Ethics consultant’s services were available 24 hours a day and seven days a week. A dedicated ECS pager was available for members of the ethics consultation services who do not carry their own pagers.  The ECS members were assigned to ethics services based from a rotation schedule that is set on a quarterly basis with assistance from the Medical Executive Office.  The administrative assistant entered the rotation in the hospitals e-call system and communicates any schedule changes to the ECS members.  The ECS chair served as back-up call. The ECS consultants were able to ask for assistance on a case from one another, from hospital administration (e.g., chaplaincy, social work, patient relations, risk management, administrator on call, legal counsel), and from other medical services (e.g., ECS might recommend a consultation by psychiatry, palliative care, etc.). In addition, the ECS consultants were able to converse with medical personnel, family members, primary care physicians and other sources of information on the patient's goals, values, preferences, medical status, and treatment options.

 A 10-item survey was designed to determine the extent to which nurses witnessed specific ethical issues, take actions to increase the involvement of ethics consultation services, and also to evaluate the RNs’ perceptions of the ethics consultation services. In addition, the survey included questions that measured the nurses perception regarding requesting an ethics consultation. A four-point Likert scale extending from ‘always’, which was scored as 1, to ‘rarely’, which was scored as 4, yes and no questions, and a five-point Likert scale extending from ‘very important’, which was scored as a 1, to ‘not at all’, which was scored as a 5, were utilized within the study. An open ended question was also provided at the end of the survey to elicit detailed comments and or recommendations about ethical issues or the ethics consultation services. Validity of the survey was developed as the team sat with a member from the ethics committee. The questions were changed several times to measure what the nurse “perceives” the ethics consultation to be. In addition, several nurse administrators at the hospital, the college Institutional Review Board (IRB), and the hospital IRB, also approved the questionnaires and the research methodology. Data collection was conducted with an online survey software tool which sent a survey to all registered nurses at the academic health center.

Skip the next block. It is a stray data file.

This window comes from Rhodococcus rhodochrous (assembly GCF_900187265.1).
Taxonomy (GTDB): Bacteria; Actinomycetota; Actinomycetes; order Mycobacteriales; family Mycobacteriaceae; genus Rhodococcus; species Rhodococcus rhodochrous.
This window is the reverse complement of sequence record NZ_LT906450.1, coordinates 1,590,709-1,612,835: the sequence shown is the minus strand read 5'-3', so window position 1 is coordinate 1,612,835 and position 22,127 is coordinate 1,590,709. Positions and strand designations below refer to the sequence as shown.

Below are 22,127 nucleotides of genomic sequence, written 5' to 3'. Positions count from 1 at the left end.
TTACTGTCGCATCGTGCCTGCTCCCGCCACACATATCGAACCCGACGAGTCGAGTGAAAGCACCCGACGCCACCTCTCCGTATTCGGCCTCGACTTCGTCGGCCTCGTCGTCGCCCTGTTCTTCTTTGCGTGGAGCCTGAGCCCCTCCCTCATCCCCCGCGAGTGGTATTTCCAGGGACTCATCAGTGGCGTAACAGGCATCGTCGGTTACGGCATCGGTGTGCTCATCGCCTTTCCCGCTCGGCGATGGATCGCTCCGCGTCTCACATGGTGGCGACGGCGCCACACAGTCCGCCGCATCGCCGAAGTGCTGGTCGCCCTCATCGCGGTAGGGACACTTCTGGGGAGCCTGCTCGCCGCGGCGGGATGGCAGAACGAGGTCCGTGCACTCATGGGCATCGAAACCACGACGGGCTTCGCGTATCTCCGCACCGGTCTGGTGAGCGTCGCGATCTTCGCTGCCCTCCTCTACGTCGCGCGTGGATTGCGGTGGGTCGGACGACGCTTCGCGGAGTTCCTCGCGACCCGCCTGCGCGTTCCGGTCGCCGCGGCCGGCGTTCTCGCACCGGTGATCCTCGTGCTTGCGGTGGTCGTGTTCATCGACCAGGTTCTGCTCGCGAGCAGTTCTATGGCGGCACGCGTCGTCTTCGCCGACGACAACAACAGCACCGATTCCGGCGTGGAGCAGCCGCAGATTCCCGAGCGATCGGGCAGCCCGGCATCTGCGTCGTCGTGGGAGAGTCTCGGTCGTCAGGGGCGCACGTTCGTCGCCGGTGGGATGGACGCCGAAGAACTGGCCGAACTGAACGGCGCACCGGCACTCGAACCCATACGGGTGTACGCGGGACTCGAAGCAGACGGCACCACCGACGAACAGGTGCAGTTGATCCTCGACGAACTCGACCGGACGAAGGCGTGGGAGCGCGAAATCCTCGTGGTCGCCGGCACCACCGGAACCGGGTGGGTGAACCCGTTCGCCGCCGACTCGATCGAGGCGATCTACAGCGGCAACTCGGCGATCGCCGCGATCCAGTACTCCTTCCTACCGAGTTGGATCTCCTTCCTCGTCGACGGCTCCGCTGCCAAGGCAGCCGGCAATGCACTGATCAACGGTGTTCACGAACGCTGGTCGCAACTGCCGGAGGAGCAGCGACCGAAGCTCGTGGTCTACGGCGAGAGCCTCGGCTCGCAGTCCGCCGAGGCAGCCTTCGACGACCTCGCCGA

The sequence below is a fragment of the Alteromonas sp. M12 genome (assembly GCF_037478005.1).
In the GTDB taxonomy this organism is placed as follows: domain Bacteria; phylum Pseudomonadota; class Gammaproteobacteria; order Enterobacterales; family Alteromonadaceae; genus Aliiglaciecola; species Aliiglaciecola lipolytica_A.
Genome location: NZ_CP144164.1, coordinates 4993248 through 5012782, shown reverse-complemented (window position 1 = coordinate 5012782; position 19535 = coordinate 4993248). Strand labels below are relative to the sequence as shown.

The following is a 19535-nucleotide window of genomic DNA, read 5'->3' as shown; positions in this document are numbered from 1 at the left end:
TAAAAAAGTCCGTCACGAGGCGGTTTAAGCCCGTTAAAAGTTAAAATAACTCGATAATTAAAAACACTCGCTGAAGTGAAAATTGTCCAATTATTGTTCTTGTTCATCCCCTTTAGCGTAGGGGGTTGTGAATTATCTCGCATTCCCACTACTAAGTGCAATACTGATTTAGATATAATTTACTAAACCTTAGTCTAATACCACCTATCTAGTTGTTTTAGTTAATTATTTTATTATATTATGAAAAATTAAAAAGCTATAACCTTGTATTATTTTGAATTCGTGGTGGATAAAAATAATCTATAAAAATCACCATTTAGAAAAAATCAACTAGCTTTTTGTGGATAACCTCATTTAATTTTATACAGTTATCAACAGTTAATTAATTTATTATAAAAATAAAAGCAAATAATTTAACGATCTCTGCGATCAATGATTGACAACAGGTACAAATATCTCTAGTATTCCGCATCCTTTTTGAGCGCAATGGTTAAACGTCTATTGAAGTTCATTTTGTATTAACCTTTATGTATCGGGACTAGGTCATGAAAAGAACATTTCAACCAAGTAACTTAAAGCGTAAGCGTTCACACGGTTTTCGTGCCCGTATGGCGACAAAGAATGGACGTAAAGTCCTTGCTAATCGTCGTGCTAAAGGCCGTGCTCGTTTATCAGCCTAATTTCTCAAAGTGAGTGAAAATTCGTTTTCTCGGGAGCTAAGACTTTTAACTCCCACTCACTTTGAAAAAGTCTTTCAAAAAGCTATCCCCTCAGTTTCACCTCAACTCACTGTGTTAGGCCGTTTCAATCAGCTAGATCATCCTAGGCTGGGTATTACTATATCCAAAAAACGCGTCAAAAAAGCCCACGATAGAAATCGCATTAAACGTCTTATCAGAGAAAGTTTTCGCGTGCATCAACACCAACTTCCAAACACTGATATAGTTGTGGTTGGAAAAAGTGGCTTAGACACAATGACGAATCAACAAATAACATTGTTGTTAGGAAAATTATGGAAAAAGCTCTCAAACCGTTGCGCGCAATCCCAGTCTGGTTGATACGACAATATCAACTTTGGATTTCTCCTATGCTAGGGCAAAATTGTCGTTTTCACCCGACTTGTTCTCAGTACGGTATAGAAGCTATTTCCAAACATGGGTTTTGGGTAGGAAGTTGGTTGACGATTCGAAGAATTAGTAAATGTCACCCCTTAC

Analysis of the data from 282 registered nurses showed most nurses perceived adequate support from the administration and the physicians in ethical dilemmas, however 69% of the participants responded as having no prior experience with the ethics consultation services at the hospital, and 32% were not aware of the ethics consultation services. Over thirty percent found the concerns for retaliation from a coworker, the time required for an ethics consult, the perception by some providers that an ethics consult suggests wrongdoing or failure, and the difficulty of asking for a consult were important barriers to asking for an ECS consult. In addition, several qualitative responses were provided by the nurse participants elaborating on the experiences they have had with concerns for retaliation from a coworker.  Additional results will be discussed.


A recommendation was made to include ethics consultation education in the general orientation process as well as within yearly in-services held by the Ethics Consultations Committee. Furthermore, it was recommended that nurses within the inpatient hospital setting should become more aware of the ethical resources available to them within their hospital work environments and the appointed ethics consultation services available to them so that they utilize the ECS more in resolving ethical dilemmas or disputes, improving patient care by responding to healthcare professional’s requests, and assisting in the debate and resolution of ethical cases and ethical policies.  In addition, to allow for a more thorough evaluation, further studies to evaluate the perceptions of ethics consultation services by various disciplines within the academic hospital setting (patients, family, other health care team members) should be conducted.